Let me explain a bit further. All games, at some level, have to teach their players how to play and be successful in the game world. Once upon a time, this was done with weighty manuals (Civilization 2 had a manual spanning 200 pages when I got that in 1996), but now the teaching aspects of games tend to be embedded in the gameplay. Although games are only ever going to be a proxy for classroom teaching, I do think there are some essential principles followed by the best games, which make their ‘teaching’ elements effective. I call these the “Nintendo Principles”, after the company who, according to Metacritic, have made 5 of the top 10 games of the last 20 years.
These ‘Nintendo Principles’ are perfectly illustrated in the most recent release from the Japanese game studio, the Legend of Zelda, Breath of the Wild. The game follows an ‘open world’ approach, meaning that players are thrown in with very little preamble, and can pursue their own path through the game. So far, so progressive. In all honesty, I am not recommending an ‘open world’ approach to teaching, curriculum is too important, but because of its structure, the Legend of Zelda has to do almost all of its ‘teaching’ in game, whilst ensuring there is a good balance of challenge and reward. My contention is that these ‘Nintendo Principles’ are comparable to the fundamentals of good classroom teaching and provide a useful starting point for new teachers to consider their practice. They are also principles which pupils will be aware of, either implicitly or explicitly.
Principle 1: Challenge is Important to Motivation
Video games producers have a direct interest in ensuring their games hit the right level of challenge. For producers, getting this spot on means more interest, greater longevity, and the prospect of better reviews and critical acclaim. In most adventure games, challenge is linked to story progression (another powerful tool), but it might also be connected to collecting a range of items, achieving certain goals in a number of areas etc.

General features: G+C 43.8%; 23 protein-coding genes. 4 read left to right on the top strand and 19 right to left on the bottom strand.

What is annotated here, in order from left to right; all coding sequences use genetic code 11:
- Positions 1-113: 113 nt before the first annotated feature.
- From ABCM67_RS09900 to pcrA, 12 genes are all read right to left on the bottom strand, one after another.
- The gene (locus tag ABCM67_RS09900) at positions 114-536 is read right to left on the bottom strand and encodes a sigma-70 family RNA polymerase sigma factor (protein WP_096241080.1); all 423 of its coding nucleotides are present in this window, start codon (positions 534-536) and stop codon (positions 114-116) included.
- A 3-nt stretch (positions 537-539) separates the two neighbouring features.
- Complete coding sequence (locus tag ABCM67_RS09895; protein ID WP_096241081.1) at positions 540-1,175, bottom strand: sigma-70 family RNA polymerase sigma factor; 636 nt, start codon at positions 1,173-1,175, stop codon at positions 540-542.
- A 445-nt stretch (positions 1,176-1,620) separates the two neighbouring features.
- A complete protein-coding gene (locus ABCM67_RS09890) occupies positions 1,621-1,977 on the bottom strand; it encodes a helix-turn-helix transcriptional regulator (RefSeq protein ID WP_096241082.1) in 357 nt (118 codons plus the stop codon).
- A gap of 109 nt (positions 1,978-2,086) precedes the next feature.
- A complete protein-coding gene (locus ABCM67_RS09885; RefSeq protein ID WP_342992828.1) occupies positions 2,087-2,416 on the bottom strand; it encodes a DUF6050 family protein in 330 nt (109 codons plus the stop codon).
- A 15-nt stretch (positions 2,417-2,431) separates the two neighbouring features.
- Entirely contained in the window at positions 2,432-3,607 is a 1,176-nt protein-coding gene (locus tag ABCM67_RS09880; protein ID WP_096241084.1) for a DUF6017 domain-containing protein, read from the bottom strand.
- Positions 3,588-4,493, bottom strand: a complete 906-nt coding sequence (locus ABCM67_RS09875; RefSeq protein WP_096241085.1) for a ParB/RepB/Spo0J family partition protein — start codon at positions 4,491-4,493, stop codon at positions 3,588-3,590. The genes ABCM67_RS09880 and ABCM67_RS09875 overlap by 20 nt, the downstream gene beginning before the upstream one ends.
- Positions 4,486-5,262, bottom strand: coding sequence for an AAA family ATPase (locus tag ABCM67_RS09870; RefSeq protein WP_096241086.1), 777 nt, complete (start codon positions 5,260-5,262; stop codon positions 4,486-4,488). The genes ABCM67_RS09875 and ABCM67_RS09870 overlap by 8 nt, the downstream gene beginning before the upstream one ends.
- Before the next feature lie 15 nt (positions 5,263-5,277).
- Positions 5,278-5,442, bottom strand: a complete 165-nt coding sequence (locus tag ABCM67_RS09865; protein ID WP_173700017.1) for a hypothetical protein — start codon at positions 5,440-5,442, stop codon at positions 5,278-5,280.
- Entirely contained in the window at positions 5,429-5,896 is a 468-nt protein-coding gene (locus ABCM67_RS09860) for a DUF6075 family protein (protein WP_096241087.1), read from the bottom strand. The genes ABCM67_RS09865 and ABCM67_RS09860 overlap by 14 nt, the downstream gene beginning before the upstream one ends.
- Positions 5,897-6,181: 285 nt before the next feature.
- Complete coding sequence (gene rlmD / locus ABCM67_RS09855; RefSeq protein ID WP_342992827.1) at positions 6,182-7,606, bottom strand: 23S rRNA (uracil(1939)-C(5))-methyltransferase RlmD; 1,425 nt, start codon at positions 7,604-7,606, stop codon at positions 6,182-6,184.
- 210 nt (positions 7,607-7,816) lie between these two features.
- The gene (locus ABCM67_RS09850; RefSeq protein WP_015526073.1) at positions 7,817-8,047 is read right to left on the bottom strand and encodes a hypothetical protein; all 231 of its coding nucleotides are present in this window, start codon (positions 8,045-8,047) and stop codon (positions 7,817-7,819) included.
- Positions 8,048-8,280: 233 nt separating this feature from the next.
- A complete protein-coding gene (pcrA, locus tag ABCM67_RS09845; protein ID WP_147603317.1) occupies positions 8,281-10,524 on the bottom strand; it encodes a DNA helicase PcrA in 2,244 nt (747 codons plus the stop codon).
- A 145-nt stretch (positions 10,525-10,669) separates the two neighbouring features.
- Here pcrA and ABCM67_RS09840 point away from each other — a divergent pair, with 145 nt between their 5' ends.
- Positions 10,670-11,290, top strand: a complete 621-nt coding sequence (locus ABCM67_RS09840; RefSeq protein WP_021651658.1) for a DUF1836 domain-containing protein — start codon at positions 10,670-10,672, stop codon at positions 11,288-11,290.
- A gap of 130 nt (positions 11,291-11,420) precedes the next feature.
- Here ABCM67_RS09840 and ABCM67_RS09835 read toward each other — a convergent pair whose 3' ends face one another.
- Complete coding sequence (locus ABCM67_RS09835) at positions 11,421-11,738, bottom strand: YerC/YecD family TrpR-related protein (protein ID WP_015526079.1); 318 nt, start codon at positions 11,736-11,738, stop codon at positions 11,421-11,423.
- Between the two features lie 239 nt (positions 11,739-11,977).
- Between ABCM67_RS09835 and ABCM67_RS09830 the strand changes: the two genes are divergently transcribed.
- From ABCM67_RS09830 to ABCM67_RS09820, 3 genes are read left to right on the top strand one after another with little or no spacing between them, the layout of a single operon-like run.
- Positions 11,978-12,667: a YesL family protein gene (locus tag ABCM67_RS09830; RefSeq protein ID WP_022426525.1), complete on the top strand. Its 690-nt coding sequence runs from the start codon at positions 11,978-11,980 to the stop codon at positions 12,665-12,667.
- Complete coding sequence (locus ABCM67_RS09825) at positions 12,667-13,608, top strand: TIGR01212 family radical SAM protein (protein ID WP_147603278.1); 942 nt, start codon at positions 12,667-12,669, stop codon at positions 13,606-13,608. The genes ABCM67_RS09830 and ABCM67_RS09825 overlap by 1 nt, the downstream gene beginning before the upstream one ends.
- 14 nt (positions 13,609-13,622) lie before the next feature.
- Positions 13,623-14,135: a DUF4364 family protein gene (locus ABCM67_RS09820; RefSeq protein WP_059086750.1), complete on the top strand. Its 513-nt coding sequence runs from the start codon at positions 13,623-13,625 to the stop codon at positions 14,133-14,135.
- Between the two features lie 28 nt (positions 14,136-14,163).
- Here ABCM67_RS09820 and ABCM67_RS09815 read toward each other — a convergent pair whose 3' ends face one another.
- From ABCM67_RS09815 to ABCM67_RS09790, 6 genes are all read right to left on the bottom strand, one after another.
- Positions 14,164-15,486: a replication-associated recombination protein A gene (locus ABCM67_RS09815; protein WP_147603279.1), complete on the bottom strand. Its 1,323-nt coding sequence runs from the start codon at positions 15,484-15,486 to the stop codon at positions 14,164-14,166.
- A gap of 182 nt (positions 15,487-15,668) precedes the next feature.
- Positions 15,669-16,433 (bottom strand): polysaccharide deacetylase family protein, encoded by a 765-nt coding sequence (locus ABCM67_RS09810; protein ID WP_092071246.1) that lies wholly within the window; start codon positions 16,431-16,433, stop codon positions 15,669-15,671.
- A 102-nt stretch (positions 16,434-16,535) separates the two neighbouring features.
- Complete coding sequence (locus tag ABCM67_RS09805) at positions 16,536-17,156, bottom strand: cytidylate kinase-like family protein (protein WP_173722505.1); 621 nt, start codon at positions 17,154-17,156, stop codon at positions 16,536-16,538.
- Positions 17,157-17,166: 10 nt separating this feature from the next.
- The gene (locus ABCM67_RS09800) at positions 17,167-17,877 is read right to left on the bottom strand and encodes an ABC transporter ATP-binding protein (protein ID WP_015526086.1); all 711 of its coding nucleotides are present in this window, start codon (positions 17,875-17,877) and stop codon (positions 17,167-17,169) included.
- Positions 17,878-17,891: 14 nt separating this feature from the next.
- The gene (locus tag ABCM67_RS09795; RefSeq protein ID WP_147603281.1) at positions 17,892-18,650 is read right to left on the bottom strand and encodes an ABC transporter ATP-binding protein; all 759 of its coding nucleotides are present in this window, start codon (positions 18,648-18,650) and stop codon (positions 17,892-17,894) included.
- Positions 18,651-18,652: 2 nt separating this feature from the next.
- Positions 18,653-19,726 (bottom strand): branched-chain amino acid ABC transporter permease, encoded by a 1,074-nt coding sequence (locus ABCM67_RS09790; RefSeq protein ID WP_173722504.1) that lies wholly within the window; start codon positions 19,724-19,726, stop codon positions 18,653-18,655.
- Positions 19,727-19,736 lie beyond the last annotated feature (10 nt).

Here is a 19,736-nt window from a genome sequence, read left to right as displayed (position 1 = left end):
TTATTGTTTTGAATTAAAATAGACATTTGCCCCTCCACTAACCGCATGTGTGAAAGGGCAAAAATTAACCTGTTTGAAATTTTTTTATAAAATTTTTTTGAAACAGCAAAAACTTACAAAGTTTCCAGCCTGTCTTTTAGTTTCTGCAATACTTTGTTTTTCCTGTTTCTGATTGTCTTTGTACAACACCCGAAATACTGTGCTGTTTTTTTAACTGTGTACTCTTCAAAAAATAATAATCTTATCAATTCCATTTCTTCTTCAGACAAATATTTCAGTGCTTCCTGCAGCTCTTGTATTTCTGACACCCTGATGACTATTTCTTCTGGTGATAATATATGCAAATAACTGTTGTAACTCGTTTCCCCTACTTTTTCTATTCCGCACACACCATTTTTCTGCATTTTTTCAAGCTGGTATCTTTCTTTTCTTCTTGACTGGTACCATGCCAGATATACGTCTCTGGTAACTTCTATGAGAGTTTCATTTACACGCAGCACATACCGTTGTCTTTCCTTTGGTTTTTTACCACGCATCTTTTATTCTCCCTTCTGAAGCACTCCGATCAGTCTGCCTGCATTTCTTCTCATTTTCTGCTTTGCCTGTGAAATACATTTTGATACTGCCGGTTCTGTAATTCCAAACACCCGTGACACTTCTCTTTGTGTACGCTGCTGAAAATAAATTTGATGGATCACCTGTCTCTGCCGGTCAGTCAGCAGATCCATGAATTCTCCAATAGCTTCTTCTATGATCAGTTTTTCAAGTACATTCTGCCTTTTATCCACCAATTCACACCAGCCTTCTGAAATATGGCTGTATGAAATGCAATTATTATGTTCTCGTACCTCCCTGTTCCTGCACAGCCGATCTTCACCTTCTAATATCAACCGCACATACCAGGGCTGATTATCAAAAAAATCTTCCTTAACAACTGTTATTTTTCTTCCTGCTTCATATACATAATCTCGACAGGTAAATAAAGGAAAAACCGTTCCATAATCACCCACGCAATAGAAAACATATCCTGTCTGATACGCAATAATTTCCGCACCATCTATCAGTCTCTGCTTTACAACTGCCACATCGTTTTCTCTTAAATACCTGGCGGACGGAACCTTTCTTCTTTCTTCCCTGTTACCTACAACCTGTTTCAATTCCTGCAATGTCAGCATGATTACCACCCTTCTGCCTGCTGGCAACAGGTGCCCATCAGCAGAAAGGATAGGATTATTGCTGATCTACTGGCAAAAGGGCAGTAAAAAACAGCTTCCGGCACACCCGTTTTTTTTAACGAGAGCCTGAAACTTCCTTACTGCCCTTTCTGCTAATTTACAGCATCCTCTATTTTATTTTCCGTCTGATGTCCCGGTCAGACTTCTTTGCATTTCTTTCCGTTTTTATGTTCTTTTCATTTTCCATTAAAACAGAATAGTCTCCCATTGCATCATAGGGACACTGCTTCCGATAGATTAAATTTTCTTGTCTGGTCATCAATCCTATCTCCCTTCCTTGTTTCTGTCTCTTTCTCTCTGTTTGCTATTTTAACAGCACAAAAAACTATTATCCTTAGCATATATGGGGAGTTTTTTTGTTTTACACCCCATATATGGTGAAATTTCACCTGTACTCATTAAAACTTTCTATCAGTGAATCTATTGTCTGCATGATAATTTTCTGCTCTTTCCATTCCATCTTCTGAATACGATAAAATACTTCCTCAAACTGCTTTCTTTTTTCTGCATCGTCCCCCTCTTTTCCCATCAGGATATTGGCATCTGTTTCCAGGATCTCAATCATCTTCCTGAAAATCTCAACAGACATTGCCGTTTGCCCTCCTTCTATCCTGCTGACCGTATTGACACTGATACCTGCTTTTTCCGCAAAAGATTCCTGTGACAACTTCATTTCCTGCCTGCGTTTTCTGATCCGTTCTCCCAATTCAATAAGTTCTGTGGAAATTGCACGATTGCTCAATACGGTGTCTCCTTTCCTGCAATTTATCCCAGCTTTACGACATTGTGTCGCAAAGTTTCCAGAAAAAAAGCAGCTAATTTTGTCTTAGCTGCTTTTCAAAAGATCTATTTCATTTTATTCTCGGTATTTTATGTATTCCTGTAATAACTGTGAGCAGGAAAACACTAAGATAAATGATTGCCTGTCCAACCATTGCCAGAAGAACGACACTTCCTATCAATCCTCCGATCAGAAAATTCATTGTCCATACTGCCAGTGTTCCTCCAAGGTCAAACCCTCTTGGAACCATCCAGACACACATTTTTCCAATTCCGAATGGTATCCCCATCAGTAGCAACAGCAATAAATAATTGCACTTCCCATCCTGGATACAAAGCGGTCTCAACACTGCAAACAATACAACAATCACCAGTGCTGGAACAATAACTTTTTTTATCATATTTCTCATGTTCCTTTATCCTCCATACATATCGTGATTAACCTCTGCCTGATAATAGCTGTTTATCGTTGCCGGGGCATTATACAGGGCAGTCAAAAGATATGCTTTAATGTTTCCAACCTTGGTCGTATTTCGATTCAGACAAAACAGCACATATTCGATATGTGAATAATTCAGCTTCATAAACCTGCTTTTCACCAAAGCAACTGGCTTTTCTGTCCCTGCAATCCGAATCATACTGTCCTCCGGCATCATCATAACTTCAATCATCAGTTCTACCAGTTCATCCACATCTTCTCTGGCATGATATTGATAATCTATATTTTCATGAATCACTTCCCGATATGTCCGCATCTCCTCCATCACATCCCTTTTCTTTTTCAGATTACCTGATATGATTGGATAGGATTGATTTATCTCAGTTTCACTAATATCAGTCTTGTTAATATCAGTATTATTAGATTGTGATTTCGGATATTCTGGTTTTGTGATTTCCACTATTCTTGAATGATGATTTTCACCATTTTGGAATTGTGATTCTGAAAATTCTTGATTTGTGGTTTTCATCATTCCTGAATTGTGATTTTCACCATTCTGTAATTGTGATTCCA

The only exception to this principle is when making games accessible for younger audiences. In this case, some degree of assistance might be necessary. In the Legend of Zelda, the only nod to assistance is when the game provides hints for particularly difficult puzzles. Importantly it does not give solutions, and only provides the hints after 10 minutes of trying and failing to make headway.
I think there is a crucial point in here for new teachers. When starting to teach complex topics or ideas to students, we tend to feel we need to simplify or reduce the level of challenge for our pupils. Whilst this might be necessary sometimes, for the most part it is the challenge or puzzle of a topic which provides its interest. As Christine Counsell once said, “No puzzle, no history.” Our goal as teachers should be to help students to embrace the puzzles and challenges in our lessons. One of the best ways to do this in history is through judicious and careful use of historical enquiry questions. For more on this see Riley (2000).
This is one of the key ones, and where I believe Nintendo really excels. Every game has its mechanics. Some of these are matters of custom (pushing the control stick moves the character) but others are highly game-specific. In order to solve puzzles in the Legend of Zelda, the player needs to absorb new ideas and concepts and apply these to solving puzzles. Early on for example, the player learns that the aim of a puzzle shrine is to open locked doors and reach the end. They also learn that items can be picked up, moved and thrown and that arrows can be used to activate buttons and cut ropes, as well as attacking enemies. But solving puzzles throughout the game means adding a whole arsenal of new ideas and concepts and combining them.
Whenever a new game concept is introduced, it needs to be taught to the player. Whenever this is done, Nintendo follow the principle of teach, practise, apply. Take the example in the video below.